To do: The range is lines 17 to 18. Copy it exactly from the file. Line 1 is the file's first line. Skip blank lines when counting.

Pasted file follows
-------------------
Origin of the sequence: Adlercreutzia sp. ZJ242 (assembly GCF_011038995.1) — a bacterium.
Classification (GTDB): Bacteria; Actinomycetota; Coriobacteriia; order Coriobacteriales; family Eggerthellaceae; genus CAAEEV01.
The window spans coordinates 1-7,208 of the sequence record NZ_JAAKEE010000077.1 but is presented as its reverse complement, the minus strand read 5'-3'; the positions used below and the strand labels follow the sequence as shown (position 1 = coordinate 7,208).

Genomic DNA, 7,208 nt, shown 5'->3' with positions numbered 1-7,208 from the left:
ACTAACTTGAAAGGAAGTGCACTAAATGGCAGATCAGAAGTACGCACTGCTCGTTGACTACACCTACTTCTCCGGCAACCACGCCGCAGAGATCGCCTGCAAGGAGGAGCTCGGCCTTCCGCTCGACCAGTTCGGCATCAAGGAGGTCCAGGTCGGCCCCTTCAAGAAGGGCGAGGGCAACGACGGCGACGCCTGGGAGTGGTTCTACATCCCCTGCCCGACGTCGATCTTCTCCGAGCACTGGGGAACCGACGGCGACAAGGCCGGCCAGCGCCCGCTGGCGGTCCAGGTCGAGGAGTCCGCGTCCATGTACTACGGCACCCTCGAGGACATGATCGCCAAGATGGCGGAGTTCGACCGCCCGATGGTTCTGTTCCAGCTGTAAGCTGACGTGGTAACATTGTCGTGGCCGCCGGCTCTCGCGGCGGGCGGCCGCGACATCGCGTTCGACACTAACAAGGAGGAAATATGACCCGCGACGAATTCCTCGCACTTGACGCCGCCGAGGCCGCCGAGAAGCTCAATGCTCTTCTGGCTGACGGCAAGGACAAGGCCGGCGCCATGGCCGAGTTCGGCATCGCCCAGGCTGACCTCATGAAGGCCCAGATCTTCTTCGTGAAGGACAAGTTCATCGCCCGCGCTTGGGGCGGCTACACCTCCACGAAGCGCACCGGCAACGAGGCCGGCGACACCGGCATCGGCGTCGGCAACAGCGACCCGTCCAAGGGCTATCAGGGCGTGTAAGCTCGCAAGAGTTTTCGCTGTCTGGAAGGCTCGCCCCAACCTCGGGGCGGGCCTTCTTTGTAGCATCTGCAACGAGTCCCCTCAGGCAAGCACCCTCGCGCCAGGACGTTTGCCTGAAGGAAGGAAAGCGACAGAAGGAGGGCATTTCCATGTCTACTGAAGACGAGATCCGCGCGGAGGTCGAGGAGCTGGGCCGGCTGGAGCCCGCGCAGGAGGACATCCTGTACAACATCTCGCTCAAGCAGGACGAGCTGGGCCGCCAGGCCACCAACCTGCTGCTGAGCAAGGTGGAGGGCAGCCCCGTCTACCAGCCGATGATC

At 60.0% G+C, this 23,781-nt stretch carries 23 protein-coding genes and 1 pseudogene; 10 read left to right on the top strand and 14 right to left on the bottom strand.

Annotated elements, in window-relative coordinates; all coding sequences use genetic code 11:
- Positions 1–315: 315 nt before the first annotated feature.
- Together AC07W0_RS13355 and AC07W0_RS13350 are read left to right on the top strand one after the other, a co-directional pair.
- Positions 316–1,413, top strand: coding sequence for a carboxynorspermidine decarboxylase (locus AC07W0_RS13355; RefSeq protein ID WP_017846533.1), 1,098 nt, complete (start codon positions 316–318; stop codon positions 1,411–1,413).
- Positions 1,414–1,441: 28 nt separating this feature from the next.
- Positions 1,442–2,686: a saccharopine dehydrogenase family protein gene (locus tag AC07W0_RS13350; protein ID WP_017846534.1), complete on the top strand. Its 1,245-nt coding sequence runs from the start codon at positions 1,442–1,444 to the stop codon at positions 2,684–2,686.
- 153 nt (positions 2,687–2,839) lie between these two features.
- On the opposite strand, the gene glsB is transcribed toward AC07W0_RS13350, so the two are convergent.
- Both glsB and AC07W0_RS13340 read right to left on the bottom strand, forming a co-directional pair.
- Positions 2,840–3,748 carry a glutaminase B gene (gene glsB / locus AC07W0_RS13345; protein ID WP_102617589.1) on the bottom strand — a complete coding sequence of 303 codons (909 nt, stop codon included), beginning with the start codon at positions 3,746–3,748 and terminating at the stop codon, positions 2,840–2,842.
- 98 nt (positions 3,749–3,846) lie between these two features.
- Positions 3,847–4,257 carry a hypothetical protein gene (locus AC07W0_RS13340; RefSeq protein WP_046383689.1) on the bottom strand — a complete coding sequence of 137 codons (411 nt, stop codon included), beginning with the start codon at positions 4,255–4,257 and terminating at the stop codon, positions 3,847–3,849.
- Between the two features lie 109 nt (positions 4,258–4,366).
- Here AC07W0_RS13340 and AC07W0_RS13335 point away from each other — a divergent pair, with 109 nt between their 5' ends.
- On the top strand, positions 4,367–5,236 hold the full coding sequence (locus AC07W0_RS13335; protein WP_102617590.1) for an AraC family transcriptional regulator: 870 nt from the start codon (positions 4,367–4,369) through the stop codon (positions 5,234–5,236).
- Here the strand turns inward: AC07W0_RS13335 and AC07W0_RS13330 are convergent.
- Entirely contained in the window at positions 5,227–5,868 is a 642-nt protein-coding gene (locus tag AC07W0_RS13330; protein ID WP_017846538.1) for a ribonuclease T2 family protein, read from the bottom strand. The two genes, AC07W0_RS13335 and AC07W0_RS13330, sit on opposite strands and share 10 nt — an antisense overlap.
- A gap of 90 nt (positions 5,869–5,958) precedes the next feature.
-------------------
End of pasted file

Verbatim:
- 98 nt (positions 3,749–3,846) lie between these two features.
- Positions 3,847–4,257 carry a hypothetical protein gene (locus AC07W0_RS13340; RefSeq protein WP_046383689.1) on the bottom strand — a complete coding sequence of 137 codons (411 nt, stop codon included), beginning with the start codon at positions 4,255–4,257 and terminating at the stop codon, positions 3,847–3,849.